Discussion: Dorothy E Johnson Theory Critique Presentation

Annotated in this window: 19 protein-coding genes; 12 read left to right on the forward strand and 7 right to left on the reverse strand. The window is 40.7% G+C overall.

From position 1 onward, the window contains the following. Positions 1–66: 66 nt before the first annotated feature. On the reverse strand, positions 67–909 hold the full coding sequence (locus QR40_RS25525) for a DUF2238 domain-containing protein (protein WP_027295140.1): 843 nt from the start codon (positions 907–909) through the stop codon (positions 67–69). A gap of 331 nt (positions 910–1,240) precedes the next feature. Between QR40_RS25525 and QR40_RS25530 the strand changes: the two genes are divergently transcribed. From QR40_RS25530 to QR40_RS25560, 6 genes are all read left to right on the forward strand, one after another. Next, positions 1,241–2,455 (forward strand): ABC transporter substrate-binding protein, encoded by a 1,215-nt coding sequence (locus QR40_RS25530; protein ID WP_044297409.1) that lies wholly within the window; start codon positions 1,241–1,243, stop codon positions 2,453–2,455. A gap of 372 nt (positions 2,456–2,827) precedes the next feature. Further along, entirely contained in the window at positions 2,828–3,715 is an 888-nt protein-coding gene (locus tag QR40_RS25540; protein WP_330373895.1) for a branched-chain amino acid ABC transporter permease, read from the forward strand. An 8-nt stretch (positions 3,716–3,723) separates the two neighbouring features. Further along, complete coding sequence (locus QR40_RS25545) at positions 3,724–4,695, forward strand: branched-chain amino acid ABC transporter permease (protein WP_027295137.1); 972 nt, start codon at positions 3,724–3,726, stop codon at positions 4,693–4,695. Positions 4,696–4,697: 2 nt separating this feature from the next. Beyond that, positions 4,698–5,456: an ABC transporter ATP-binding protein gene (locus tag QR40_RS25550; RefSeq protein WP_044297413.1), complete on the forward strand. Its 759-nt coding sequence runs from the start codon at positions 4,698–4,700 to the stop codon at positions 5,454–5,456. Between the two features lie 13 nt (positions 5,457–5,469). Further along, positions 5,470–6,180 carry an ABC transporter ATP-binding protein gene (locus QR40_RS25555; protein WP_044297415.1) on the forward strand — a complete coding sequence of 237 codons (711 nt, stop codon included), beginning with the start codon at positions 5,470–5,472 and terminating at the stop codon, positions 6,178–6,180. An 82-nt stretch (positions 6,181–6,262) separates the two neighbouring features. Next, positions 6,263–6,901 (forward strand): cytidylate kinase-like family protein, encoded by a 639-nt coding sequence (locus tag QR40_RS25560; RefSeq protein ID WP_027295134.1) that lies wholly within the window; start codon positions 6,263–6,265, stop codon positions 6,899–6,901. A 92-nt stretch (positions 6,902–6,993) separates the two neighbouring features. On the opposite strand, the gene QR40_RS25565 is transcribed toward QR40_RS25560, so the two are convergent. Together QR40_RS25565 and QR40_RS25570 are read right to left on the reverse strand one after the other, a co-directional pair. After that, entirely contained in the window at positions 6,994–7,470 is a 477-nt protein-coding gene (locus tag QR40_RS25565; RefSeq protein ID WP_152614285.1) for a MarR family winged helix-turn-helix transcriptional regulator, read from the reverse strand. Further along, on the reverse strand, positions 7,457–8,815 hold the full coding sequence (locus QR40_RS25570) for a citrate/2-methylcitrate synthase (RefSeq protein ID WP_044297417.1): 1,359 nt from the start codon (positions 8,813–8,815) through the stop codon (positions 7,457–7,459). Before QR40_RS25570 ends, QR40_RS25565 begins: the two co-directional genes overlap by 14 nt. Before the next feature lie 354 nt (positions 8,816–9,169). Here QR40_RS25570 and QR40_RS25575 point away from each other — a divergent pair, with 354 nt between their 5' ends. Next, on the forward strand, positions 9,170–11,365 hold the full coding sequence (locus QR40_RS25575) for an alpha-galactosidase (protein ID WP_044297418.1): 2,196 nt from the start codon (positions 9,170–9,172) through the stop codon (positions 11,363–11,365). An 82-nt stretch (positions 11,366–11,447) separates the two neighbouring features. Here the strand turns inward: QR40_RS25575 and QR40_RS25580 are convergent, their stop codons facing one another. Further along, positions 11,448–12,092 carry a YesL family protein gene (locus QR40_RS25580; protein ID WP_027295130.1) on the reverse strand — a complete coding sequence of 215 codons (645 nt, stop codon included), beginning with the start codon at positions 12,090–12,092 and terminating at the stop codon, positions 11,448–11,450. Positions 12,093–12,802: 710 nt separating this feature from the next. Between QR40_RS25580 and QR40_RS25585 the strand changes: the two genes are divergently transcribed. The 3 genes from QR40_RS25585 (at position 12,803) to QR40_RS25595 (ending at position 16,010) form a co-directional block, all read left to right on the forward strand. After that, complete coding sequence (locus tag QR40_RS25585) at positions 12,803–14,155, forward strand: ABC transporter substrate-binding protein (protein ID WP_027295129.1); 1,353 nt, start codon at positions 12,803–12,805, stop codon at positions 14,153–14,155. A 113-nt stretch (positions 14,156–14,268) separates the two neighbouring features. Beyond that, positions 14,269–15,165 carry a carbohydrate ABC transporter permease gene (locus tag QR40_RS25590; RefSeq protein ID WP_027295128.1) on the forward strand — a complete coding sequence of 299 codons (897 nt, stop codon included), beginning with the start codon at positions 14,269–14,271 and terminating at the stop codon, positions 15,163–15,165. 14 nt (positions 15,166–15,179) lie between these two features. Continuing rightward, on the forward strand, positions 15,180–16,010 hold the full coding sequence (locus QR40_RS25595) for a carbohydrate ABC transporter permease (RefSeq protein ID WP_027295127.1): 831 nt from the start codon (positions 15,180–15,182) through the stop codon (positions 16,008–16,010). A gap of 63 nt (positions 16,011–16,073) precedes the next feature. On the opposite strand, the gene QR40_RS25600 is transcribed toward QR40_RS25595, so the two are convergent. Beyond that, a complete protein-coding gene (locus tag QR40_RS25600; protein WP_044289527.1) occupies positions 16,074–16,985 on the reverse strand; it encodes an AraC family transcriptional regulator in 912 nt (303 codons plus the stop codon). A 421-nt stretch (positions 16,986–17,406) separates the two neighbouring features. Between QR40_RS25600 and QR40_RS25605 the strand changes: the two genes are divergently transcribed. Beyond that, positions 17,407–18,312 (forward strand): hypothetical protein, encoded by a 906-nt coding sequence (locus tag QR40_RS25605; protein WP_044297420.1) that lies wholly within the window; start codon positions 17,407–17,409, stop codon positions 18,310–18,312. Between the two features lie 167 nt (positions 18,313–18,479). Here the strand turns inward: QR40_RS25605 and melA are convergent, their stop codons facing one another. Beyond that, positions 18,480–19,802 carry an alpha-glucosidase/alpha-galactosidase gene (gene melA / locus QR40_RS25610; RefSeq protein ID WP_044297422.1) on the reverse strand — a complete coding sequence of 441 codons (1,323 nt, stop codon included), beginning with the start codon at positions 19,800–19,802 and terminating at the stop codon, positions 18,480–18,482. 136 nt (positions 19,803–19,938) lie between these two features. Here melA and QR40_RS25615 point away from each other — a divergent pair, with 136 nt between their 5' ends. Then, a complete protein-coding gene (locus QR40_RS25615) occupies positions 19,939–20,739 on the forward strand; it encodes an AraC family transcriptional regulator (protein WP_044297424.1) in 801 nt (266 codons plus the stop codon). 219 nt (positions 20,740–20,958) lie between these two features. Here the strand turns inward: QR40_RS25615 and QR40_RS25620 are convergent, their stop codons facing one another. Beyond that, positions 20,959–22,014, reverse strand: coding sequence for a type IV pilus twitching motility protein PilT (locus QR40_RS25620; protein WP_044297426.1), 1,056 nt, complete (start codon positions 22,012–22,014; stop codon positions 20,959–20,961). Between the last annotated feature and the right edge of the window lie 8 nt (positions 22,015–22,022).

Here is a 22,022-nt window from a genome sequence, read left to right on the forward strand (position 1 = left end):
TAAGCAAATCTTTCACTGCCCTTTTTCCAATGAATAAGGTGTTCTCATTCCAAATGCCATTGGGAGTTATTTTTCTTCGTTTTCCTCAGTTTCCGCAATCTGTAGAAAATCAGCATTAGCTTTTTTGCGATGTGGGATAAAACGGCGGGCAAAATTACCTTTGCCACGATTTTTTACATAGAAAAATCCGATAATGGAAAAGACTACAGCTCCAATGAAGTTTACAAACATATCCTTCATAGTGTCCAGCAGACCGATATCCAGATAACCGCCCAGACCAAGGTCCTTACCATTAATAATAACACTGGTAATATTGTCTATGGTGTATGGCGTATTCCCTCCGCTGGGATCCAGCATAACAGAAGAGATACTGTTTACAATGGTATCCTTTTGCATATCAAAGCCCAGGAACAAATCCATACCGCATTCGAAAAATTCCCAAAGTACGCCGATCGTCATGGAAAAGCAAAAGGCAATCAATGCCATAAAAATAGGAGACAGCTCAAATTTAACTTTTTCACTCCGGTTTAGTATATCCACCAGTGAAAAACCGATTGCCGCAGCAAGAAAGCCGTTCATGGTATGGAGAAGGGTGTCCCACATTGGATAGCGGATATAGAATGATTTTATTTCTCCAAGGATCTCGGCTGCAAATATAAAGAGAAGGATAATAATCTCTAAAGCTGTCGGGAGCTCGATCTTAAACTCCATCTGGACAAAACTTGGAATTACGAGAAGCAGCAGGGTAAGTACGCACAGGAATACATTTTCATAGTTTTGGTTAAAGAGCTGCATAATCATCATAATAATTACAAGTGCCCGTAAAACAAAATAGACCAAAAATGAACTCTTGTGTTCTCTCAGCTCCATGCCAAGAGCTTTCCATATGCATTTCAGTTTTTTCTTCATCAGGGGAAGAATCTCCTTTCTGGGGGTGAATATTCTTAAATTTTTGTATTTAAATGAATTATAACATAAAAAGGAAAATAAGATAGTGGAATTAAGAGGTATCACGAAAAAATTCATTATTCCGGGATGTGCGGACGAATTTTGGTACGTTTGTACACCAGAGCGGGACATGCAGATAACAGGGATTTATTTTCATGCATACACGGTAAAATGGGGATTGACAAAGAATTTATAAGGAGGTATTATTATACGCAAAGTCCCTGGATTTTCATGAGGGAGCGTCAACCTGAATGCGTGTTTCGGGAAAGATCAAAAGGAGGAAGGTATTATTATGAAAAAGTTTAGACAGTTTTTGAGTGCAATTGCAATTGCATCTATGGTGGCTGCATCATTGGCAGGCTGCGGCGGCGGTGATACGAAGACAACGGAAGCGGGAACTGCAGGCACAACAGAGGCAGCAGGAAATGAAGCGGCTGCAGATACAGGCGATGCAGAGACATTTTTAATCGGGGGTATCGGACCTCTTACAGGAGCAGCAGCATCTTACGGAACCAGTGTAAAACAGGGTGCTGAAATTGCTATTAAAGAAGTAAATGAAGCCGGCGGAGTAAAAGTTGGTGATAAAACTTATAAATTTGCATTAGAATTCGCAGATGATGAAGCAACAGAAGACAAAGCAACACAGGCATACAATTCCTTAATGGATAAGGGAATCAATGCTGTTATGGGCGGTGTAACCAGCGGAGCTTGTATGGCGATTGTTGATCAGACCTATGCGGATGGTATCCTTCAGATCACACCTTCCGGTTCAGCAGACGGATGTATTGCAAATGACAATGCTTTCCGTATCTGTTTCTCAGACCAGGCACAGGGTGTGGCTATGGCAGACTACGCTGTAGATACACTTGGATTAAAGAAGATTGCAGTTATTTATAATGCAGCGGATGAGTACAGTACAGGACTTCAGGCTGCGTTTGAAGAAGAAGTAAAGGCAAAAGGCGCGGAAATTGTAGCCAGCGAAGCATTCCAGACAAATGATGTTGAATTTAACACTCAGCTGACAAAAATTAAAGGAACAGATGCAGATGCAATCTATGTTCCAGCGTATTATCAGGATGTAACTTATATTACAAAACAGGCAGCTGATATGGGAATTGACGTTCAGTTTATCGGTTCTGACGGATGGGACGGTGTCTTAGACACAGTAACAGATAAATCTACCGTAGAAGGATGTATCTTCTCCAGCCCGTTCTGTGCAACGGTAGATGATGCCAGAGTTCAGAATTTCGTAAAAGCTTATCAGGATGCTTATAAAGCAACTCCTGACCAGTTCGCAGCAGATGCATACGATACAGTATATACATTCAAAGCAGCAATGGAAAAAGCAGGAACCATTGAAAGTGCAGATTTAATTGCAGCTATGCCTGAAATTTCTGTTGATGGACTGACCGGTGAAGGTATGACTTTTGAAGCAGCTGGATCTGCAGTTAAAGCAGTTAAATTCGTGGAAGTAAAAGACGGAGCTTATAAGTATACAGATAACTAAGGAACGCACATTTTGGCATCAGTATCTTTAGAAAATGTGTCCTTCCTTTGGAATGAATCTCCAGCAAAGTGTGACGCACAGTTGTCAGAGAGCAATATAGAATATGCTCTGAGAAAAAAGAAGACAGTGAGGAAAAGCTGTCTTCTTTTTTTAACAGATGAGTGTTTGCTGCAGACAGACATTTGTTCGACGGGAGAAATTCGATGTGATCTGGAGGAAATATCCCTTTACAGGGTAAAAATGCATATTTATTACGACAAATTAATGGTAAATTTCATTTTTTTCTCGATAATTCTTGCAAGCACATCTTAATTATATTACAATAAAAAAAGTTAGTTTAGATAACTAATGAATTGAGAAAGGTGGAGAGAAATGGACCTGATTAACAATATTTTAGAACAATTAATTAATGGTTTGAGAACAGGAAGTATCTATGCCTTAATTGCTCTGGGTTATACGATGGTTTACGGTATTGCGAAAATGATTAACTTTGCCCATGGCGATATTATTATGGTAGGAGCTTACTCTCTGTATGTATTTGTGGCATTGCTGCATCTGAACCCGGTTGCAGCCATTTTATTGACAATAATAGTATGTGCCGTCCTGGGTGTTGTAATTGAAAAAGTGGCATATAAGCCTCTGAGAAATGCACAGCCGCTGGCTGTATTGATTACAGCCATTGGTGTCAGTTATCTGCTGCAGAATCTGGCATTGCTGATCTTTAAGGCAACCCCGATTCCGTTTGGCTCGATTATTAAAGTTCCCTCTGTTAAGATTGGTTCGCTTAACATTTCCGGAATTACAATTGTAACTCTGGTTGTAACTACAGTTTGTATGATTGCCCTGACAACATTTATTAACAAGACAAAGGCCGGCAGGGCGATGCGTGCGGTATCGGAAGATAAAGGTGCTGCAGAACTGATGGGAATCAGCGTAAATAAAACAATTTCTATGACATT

Discussion: Dorothy E Johnson Theory Critique Presentation ORDER NOW FOR CUSTOMIZED AND ORIGINAL ESSAY PAPERS ON Discussion: Dorothy E Johnson Theory Critique Presentation 1. Theory Critique Formal Paper & Presentation (15%): ( CC 2.c) This is a formal paper of the assigned theorist. The student will critically assess the assigned theorist by defining the theory, and giving a historical overview of the theorist noting the assumptions and limitations of the theory, the social climate and conditions that influenced the theory development as well as other theorists and or disciplines. The paper should be no more than 3-5 pages of content, to include title and reference pages compliant with APA 7 th edition. This assignment is graded on content and quality of thought. (Rubric provided). The presentation portion of your theorist is the opportunity to share your assigned theorist with your colleagues via power point presentation. Please view the Power Point Format Presentation slide show, which will be used for all presentation assignments. It should be no more than 15 slides in APA 7 th edition including title and reference pages., and slide citation. All components must be utilized for maximum credit. (Rubric provided).read the course text chapter that relates to the selected theorist and support with at least 2 other references complete the theory analysis using the theory analysis rubric Discussion: Dorothy E Johnson Theory Critique Presentation create 3-5 page APA 7th edition compliant document and 20 slide presentation for class that complies with Pittman’s PPT guidelines. Miami Dade College NUR 3846 Dorothy E Johnson Theory Critique Presentation Paper and Powerpoint on Dorothy Johnson: Behavioral System Model attachment_1 attachment_2 NUR 3846 Foundations of Professional Nursing Theory Critique Rubric Origins of the theory (give context/background) Meaning Usefulness Testability Overall evaluation (Revised 1/2021 by AJ Pittman) What was happening in the nursing profession and/or in American history that may have influenced the theory (state the era, 1800’s, 1900’s) What values, theories, evidence and or existing knowledge did the theorist cite as support for the theory What worldview, approach or paradigm to theory development did the theorist use? (qualitative or quantitative) What is the scope of the theory? (philosophy, conceptual model, grand theory, middle range theory or practice theory, see p. 47 of text) Describe the main ideas of the theory, include the assumptions under which the theory operates. What are the main concepts and how does the different concepts affect each other? How useful is this theory in nursing? (give an example) Is the theory practical & helpful to nursing? Does it contribute to understanding and predicting outcomes? Has this theory generated research? If so how many and what types of studies? Give one example of a study done using this theory (cite and explain, review the abstract) Evaluate the theory by utilizing the 5 criteria for analyzing theory (clarity, simplicity, generality, accessibility, importance). Is the theory comprehensive or specific? How generalizable is the theory? Summarize the 20% 10% 10% 10% 30% NUR 3846 Foundations of Professional Nursing Theory Critique Rubric strengths & weakness of the theory. State why you would or would not use this theory in your practice. If you would use the theory state how Presentation Professional appearance, well- groomed with lab coat & identification. Demonstrate knowledge of content and confidence through voice inflection and tone and (no reading word for word or monotone voice). Comply with PPT format (rule of 6) Creativity, summarize engage audience, timed 20 min Handouts summarize main ideas & model, reference list/ APA Total (Revised 1/2021 by AJ Pittman) 10% 10% Nursing Theorists AND THEIR WORK This page intentionally left blank Nursing Theorists AND THEIR WORK Martha Raile Alligood, PhD, RN, ANEF Professor Emeritus College of Nursing East Carolina University Greenville, North Carolina 3251 Riverport Lane St. Louis, Missouri 63043 NURSING THEORISTS AND THEIR WORK, EIGHTH EDITION ISBN: 978-0-323-09194-7 Copyright © 2014 by Mosby, an imprint of Elsevier Inc. Copyright © 2010, 2006, 2002, 1998, 1994, 1989, 1986 by Mosby, Inc., an affiliate of Elsevier Inc. All rights reserved. No part of this publication may be reproduced or transmitted in any form or by any means, electronic or mechanical, including photocopying, recording, or any information storage and retrieval system, without permission in writing from the publisher. Notices Knowledge and best practice in this field are constantly changing. As new research and experience broaden our understanding, changes in research methods, professional practices, or medical treatment may become necessary.Miami Dade College NUR 3846 Dorothy E Johnson Theory Critique Presentation Discussion: Dorothy E Johnson Theory Critique Presentation. Practitioners and researchers must always rely on their own experience and knowledge in evaluating and using any information, methods, compounds, or experiments described herein. In using such information or methods they should be mindful of their own safety and the safety of others, including parties for whom they have a professional responsibility. With respect to any drug or pharmaceutical products identified, readers are advised to check the most current information provided (i) on procedures featured or (ii) by the manufacturer of each product to be administered, to verify the recommended dose or formula, the method and duration of administration, and contraindications. It is the responsibility of practitioners, relying on their own experience and knowledge of their patients, to make diagnoses, to determine dosages and the best treatment for each individual patient, and to take all appropriate safety precautions. To the fullest extent of the law, neither the Publisher nor the authors, contributors, or editors, assume any liability for any injury and/or damage to persons or property as a matter of products liability, negligence or otherwise, or from any use or operation of any methods, products, instructions, or ideas contained in the material herein. Library of Congress Cataloging-in-Publication Data Nursing theorists and their work / [edited by] Martha Raile Alligood. — Eighth edition. ?? p. ; cm. Includes biographical references and index. ISBN 978-0-323-09194-7 9pbk. ; alk. Paper) I. Alligood, Martha Raile, editor of compilation. [DNLM: 1. Nursing Theory. 2. Models, Nursing. 3. Nurses—Biography. Philosophy, Nursing. WY 86] RT84.5 610.7301—dc23 2013023220 Senior Content Strategist: Yvonne Alexopoulos Content Development Specialist: Danielle M. Frazier Publishing Services Manager: Deborah L. Vogel Project Manager: Pat Costigan Design Direction: Karen Pauls Printed in the United States of America Last digit is the print number: 9 8 7 6 5 4 3 2 1 Dedicated to the memory of my mother: Winifred Havener Raile, RN 1914-2012 Class of 1936, Good Samaritan School of Nursing, Zanesville, Ohio This page intentionally left blank Contributors Herdis Alvsvåg, RN, Cand Polit Associate Professor Department of Education and Health Promotion University of Bergen Bergen, Norway; Associate Professor II Bergen Deaconess University College Bergen, Norway Donald E. Bailey, Jr., PhD, RN Associate Professor School of Nursing Duke University Durham, North Carolina Barbara Banfield, RN, PhD Farmington Hills, Michigan Violeta A. Berbiglia, EdD, MSN, RN Associate Professor, Retired The University of Texas Health Science Center at San Antonio School of Nursing San Antonio, Texas Debra A. Bournes, RN, PhD Director of Nursing New Knowledge and Innovation University Health Network Toronto, Canada Nancy Brookes, PhD, RN, BC, MSc (A), CPMHN (C) Nurse Scholar and Adjunct Professor Royal Ottawa Health Care Group Royal Ottawa Mental Health Centre University of Ottawa Faculty of Health Sciences Ottawa, Ontario, Canada Janet Witucki Brown, PhD, RN, CNE Associate Professor College of Nursing University of Tennessee Knoxville, Tennessee Karen A. Brykczynski, PhD, RN, FNP-BC, FAANP, FAAN Professor School of Nursing at Galveston The University of Texas Medical Branch Galveston, Texas Sherrilyn Coffman, PhD, RN Professor and Assistant Dean School of Nursing Nevada State College Henderson, Nevada Doris Dickerson Coward, RN, PhD Associate Professor, Retired School of Nursing The University of Texas at Austin Austin, Texas Thérèse Dowd, PhD, RN, HTCP Associate Professor Emeritus College of Nursing The University of Akron Akron, Ohio Nellie S. Droes, DNSc, RN Associate Professor, Emerita College of Nursing East Carolina University Greenville, North Carolina vii viii Contributors Margaret E. Erickson, PhD, RN, CNS, AHN-BC Executive Director American Holistic Nurses’ Certification Corporation Cedar Park, Texas Mary E. Gunther, RN, MSN, PhD Associate Professor College of Nursing University of Tennessee Knoxville, Tennessee Dana M. Hansen, RN, MSN, PhD Assistant Miami Dade College NUR 3846 Dorothy E Johnson Theory Critique Presentation Discussion: Dorothy E Johnson Theory Critique Presentation. Professor College of Nursing Kent State University Kent, Ohio Sonya R. Hardin, PhD, RN, CCRN, NP-C Professor College of Nursing East Carolina University Greenville, North Carolina Robin Harris, PhD, ANP-BC, ACNS-BC Nurse Practitioner Wellmont CVA Heart Institute Kingsport, Tennessee Patricia A. Higgins, PhD, RN Assistant Professor Frances Payne Bolton School of Nursing Case Western Reserve University Cleveland, Ohio Bonnie Holaday, DNS, RN, FAAN Professor and Director, Graduate Studies School of Nursing and Institute on Family and Neighborhood Life Clemson University Clemson, South Carolina Eun-Ok Im, PhD, MPH, RN, CNS, FAAN Professor and Marjorie O. Rendell Endowed Professor School of Nursing The University of Pennsylvania Philadelphia, Pennsylvania D. Elizabeth Jesse, PhD, RN, CNM Associate Professor College of Nursing East Carolina University Greenville, North Carolina Lisa Kitko, PhD, RN, CCRN Assistant Professor School of Nursing The Pennsylvania State University University Park, Pennsylvania Theresa Gunter Lawson, PhD, APRN, FNP-BC Assistant Professor Department of Nursing Lander University Greenwood, South Carolina Unni Å. Lindström, PhD, RN Professor Department of Caring Science Faculty of Social and Caring Sciences Åbo Academy University Vasa, Finland M. Katherine Maeve, PhD, RN Nurse Researcher Charlie Norwood VAMC Augusta, Georgia Marilyn R. McFarland, PhD, RN, FNP, BC, CTN Associate Professor of Nursing and Family Nurse Practitioner Urban Health and Wellness Center University of Michigan Flint, Michigan Gwen McGhan, PhD(c), RN Jonas/Hartford Doctoral Scholar School of Nursing The Pennsylvania State University University Park, Pennsylvania Molly Meighan, RNC, PhD Professor Emerita Division of Nursing Carson-Newman College Jefferson City, Tennessee Contributors Patricia R. Messmer, PhD, RN-BC, FAAN Marguerite J. Purnell, PhD, RN, AHN-BC Gail J. Mitchell, PhD, RN, MScN, BScN Teresa J. Sakraida, PhD, RN Director Patient Care Services Research Children’s Mercy Hospital and Clinics Kansas City, Missouri Professor School of Nursing Chair/Director York-UHN Nursing Academy York University Toronto, Ontario, Canada Lisbet Lindholm Nyström, PhD, RN Associate Professor Department of Caring Science Faculty of Social and Caring Sciences Åbo Academy University Vasa, Finland Janice Penrod, PhD, RN, FGSA, FAAN Director, Center for Nursing Research Associate Professor School of Nursing The Pennsylvania State University University Park, Pennsylvania Susan A. Pfettscher, DNSc, RN Retired Bakersfield, California Kenneth D. Phillips, PhD, RN Professor and Associate Dean for Research and Evaluation College of Nursing The University of Tennessee Knoxville, Tennessee Marie E. Pokorny, PhD, RN Director of the PhD Program College of Nursing East Carolina University Greenville, North Carolina Assistant Professor Christine E. Lynn College of Nursing Florida Atlantic University Boca Raton, Florida Assistant Professor College of Nursing University of Colorado, Denver Aurora, Colorado Karen Moore Schaefer, PhD, RN Associate Chair and Associate Professor, Retired Department of Nursing College of Health Professions Temple University Philadelphia, Pennsylvania Ann M. Schreier, PhD, Miami Dade College NUR 3846 Dorothy E Johnson Theory Critique Presentation RN Associate Professor College of Nursing East Carolina University Greenville, North Carolina Carrie J. Scotto, PhD, RN Associate Professor College of Nursing University of Akron Akron, Ohio Christina L. Sieloff, PhD, RN, NE, BC Associate Professor College of Nursing Montana State University Billings, Montana Janet L. Stewart, PhD, RN Assistant Professor Department of Health Promotion and Development School of Nursing University of Pittsburgh Pittsburgh, Pennsylvania ix x Contributors Danuta M. Wojnar, PhD, RN, MEd, IBCLC Assistant Professor College of Nursing Seattle University Seattle, Washington Joan E. Zetterlund, PhD, RN Professor Emerita of Nursing School of Nursing North Park University Chicago, Illinois Reviewers Jean Logan, RN, PhD Professor Grand View University Des Moines, Iowa Karen Pennington, PhD, RN Nancy Stahl, RN, MSN, CNE Associate Professor BSN Coordinator University of North Georgia Dahlonega, Georgia Associate Professor Regis University Denver, Colorado xi About the Editor Martha Raile Alligood is professor emeritus at East Carolina University College of Nursing in Greenville, North Carolina, where she was Director of the Nursing PhD program. A graduate of Good Samaritan School of Nursing, she also holds a bachelor of sacred literature (BSL) from Johnson University, a BSN from University of Virginia, an MS from The Ohio State University, and a PhD from New York University. Her career in nursing education began in Zimbabwe (formerly Rhodesia) in Africa and has included graduate appointments at the University of Florida, University of South Carolina, and University of Tennessee. Among her professional memberships are Epsilon and Beta Nu Chapters of Sigma Theta Tau International (STTI), Southern Nursing Research Society (SNRS), North Carolina Nurses Association/American Nurses Association (NCNA/ANA), and Society of Rogerian Scholars (SRS). A recipient of numerous awards and honors, she is a Fellow of the National League for Nursing (NLN) Academy of Nursing Education, received the SNRS Leadership in Research Award, and was honored with the East Carolina University Chancellors’s Women of Distinction Award. A member of the Board of Trustees at Johnson University, Dr. Alligood chairs the Academic Affairs Committee. She served as contributing editor for the Theoretical Concerns column in Nursing Science Quarterly, Vol. 24, 2011, and is author/editor of Nursing Theory: Utilization & Application, fifth edition, as well as this eighth edition of Nursing Theorists and Their Work. xii Preface T his book is a tribute to nursing theorists and a classic in theoretical nursing literature. It presents many major thinkers in nursing, reviews their important knowledge-building ideas, lists their publications, and points the reader to those using the works and writing about them in their own theoretical publications. Unit I introduces the text with a brief history of nursing knowledge development and its significance to the discipline and practice of the profession in Chapter 1. Other chapters in Unit I discuss the history, philosophy of science and the framework for analysis used throughout the text, logical reasoning and theory development processes, and the structure of knowledge and types of knowledge within that structure.Miami Dade College NUR 3846 Dorothy E Johnson Theory Critique Presentation Discussion: Dorothy E Johnson Theory Critique Presentation. Ten works from earlier editions of Nursing Theorists and Their Work are introduced and discussed briefly as nursing theorists of historical significance in Chapter 5. They are Peplau; Henderson; Abdellah; Wiedenbach; Hall; Travelbee; Barnard; Adam; Roper, Logan, Tierney, and Orlando. In Unit II, the philosophies of Nightingale, Watson, Ray, Benner, Martinsen, and Eriksson are presented. Unit III includes nursing models by Levine, Rogers, Orem, King, Neuman, Roy, and Johnson. The work of Boykin and Schoenhofer begins Unit IV on nursing theory, followed by the works of Meleis; Pender; Leininger; Newman; Parse; Erickson, Tomlin, and Swain; and the Husteds. Unit V presents middle range theoretical works of Mercer; Mishel; Reed; Wiener and Dodd; Eakes, Burke, and Hainsworth; Barker; Kolcaba; Beck; Swanson; Ruland and Moore. Unit VI addresses the state of the art and science of nursing theory from three perspectives: the philosophy of nursing science, the expansion of theory development, and the global nature and expanding use of nursing theoretical works. The works of nurse theorists from around the world are featured in this text, including works by international theorists that have been translated into English. Nursing Theorists and Their Work has also been translated into numerous languages for nursing faculty and students in other parts of the world as well as nurses in practice. Nurses and students at all stages of their education are interested in learning about nursing theory and the use of nurse theorist works from around the world. Those who are just beginning their nursing education, such as associate degree and baccalaureate students, will be interested in the concepts, definitions, and theoretical assertions. Graduate students, at the masters and doctoral levels, will be more interested in the logical form, acceptance by the nursing community, the theoretical sources for theory development, and the use of empirical data. The references and extensive bibliographies are particularly useful to graduate students for locating primary and secondary sources that augment the websites specific to the theorist. The following comprehensive websites are excellent resources with information about theory resources and links to the individual theorists featured in this book: • Nursing Theory link page, Clayton College and State University, Department of Nursing: http: //www. healthsci.clayton.edu/eichelberger/nursing.htm • Nursing Theory page, Hahn School of Nursing and Health Science, University of San Diego: http: //www. sandiego.edu/academics/nursing/theory/ • A comprehensive collection of nursing theory media, The Nurse Theorists: Portraits of Excellence, Vol. I and Vol. II and Nurse Theorists: Excellence in Action: http: //www.fitne.net/ The works of the theorists presented in this text have stimulated phenomenal growth in nursing literature and enriched the professional lives of nurses around the world by guiding nursing research, education, administration, and practice. Miami Dade College NUR 3846 Dorothy E Johnson Theory Critique Presentation The professional growth continues to multiply as we analyze and synthesize these works, xiii xiv Preface generate new ideas, and develop new theory and applications for education in the discipline and quality care in practice by nurses. The work of each theorist is presented with a framework using the following headings to facilitate uniformity and comparison among the theorists and their works: • Credentials and background • Theoretical sources for theory development • Use of empirical data • Major concepts and definitions • Major assumptions • Theoretical assertions • Logical form • Acceptance by the nursing community • Further development • Critique of the work • Summary • Case study based on the work • Critical thinking activities • Points for further study • References and bibliographies Acknowledgments I am very thankful to the theorists who critiqued the original and many subsequent chapters about themselves to keep the content current and accurate. The work of Paterson and Zderad was omitted at their request. I am very grateful to those who have contributed or worked behind the scenes with previous editions to develop this text over the years. In the third edition, Martha Raile Alligood joined Ann Marriner Tomey, to reorder the chapters, serve as a contributing author, and edit for consistency with the new organization of the text. Subsequently Dr. Tomey recommended Dr. Alligood to Mosby-Elsevier to design and coedit a practice focused text, Nursing Theory: Utilization and Application and based on Alligood’s expertise in nursing theory, invited her to become coeditor and contributing author to future editions of this text, Nursing Theorists and Their Work. I want to recognize and thank Ann Marriner Tomey for her vision to develop the first six editions of this book. Her mentorship, wisdom, and collegial friendship have been special to me in my professional career. Most of all, she is to be commended for her dedication to this text that continues to make an important and valuable contribution to the discipline and the profession of nursing. I wish Ann well in her retirement. Finally, I would like to thank the publishers at Mosby-Elsevier for their guidance and assistance through the years to bring this text to this eighth edition. The external reviews requested by Mosby-Elsevier editors have contributed to the successful development of each new edition. The chapter authors who over the years have contributed their expert knowledge of the theorists and their work continue to make a most valuable contribution. Martha Raile Alligood Contents UNIT I Evolution of Nursing Theories 1 Introduction to Nursing Theory: Its History, Significance, and Analysis, 2 2 History and Philosophy of Science, 14 3 Theory Development Process, 23 4 The Structure of Specialized Nursing Knowledge, 38 5 Nursing Theorists of Historical Significance, 42 Martha Raile Alligood Sonya R. Hardin Sonya R. Hardin Martha Raile Alligood Marie E. Pokorny Hildegard E. Peplau Virginia Henderson Faye Glenn Abdellah Ernestine Wiedenbach Lydia Hall Joyce Travelbee Kathryn E. 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